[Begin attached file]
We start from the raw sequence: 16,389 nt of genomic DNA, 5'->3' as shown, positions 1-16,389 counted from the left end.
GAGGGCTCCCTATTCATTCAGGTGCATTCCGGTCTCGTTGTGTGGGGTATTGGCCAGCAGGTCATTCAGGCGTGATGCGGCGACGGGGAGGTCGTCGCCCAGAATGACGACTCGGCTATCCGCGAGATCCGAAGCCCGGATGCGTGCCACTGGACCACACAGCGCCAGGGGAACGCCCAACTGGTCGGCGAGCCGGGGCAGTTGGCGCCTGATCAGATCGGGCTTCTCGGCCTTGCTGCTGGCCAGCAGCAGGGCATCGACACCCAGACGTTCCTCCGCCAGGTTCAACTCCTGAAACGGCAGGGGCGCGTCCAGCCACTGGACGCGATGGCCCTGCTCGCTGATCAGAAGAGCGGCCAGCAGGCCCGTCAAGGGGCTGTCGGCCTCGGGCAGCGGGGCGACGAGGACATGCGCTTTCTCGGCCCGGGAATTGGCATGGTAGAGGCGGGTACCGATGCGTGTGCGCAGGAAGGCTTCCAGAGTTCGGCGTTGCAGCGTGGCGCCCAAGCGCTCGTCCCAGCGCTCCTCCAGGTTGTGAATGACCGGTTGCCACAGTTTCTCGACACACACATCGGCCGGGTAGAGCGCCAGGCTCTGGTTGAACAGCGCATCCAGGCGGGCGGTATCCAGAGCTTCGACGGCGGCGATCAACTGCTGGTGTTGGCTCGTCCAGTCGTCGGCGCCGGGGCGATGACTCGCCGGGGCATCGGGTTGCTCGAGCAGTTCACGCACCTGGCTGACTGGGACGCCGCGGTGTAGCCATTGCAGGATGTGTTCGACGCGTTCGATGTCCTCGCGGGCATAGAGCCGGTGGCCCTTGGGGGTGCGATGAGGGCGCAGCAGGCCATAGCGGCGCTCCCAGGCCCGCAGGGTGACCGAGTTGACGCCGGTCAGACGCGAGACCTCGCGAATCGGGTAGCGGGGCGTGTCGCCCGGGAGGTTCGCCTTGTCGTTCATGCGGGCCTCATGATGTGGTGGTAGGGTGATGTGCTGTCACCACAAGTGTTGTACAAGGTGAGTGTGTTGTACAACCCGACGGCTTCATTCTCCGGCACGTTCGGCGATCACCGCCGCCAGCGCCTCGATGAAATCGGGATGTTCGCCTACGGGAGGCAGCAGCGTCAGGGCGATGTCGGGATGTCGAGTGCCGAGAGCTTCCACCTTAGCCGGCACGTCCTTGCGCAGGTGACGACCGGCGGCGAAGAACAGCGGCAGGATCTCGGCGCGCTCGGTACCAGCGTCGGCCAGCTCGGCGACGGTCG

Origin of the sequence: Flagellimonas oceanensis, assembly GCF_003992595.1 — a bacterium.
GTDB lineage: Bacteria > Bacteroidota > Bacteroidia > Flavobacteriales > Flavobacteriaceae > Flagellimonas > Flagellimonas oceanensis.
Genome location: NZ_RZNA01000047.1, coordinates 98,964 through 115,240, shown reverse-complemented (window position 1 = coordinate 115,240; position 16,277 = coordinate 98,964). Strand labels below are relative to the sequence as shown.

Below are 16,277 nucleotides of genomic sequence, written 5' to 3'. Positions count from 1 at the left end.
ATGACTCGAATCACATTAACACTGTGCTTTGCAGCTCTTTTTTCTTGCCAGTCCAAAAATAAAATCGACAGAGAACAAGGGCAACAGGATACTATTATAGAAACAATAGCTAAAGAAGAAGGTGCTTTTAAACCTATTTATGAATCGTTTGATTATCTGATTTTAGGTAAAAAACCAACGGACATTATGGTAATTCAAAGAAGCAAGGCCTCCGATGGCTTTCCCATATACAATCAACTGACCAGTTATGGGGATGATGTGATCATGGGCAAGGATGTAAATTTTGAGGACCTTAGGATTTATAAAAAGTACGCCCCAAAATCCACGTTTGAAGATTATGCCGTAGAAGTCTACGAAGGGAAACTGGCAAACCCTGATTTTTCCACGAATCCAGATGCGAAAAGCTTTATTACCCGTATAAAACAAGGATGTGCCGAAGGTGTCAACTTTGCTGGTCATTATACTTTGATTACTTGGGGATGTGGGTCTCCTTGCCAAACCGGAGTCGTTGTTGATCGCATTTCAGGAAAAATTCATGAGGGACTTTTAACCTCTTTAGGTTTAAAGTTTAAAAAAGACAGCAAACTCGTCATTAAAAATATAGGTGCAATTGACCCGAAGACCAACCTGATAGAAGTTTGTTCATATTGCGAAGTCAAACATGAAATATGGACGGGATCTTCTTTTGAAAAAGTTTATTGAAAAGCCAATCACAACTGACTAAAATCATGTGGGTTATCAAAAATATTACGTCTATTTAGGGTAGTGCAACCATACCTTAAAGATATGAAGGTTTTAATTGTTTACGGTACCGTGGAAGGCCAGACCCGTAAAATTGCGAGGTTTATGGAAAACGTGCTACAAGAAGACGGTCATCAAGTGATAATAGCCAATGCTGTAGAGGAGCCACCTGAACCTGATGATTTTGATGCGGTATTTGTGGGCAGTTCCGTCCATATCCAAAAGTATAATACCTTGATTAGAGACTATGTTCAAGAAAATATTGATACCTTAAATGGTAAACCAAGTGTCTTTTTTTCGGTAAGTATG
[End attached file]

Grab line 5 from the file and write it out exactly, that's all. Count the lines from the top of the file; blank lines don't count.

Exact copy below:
Genome location: NZ_RZNA01000047.1, coordinates 98,964 through 115,240, shown reverse-complemented (window position 1 = coordinate 115,240; position 16,277 = coordinate 98,964). Strand labels below are relative to the sequence as shown.